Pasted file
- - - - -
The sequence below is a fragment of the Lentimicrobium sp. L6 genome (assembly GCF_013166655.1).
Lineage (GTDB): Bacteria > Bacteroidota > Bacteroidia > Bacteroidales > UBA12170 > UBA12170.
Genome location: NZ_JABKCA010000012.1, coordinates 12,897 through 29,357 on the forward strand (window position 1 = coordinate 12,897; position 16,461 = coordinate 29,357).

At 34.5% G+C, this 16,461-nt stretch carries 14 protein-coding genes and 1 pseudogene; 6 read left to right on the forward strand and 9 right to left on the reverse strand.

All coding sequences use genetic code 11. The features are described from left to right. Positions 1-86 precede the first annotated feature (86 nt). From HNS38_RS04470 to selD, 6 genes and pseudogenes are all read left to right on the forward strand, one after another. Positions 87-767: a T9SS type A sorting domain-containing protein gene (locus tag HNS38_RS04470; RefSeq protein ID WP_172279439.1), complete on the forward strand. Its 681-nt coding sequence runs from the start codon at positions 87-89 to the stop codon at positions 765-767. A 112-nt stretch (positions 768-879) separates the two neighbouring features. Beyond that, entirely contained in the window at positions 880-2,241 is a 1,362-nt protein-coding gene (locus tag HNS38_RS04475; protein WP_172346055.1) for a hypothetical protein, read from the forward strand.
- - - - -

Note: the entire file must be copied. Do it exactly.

The sequence below is a fragment of the Lentimicrobium sp. L6 genome (assembly GCF_013166655.1).
Lineage (GTDB): Bacteria > Bacteroidota > Bacteroidia > Bacteroidales > UBA12170 > UBA12170.
Genome location: NZ_JABKCA010000012.1, coordinates 12,897 through 29,357 on the forward strand (window position 1 = coordinate 12,897; position 16,461 = coordinate 29,357).

At 34.5% G+C, this 16,461-nt stretch carries 14 protein-coding genes and 1 pseudogene; 6 read left to right on the forward strand and 9 right to left on the reverse strand.

All coding sequences use genetic code 11. The features are described from left to right. Positions 1-86 precede the first annotated feature (86 nt). From HNS38_RS04470 to selD, 6 genes and pseudogenes are all read left to right on the forward strand, one after another. Positions 87-767: a T9SS type A sorting domain-containing protein gene (locus tag HNS38_RS04470; RefSeq protein ID WP_172279439.1), complete on the forward strand. Its 681-nt coding sequence runs from the start codon at positions 87-89 to the stop codon at positions 765-767. A 112-nt stretch (positions 768-879) separates the two neighbouring features. Beyond that, entirely contained in the window at positions 880-2,241 is a 1,362-nt protein-coding gene (locus tag HNS38_RS04475; protein WP_172346055.1) for a hypothetical protein, read from the forward strand.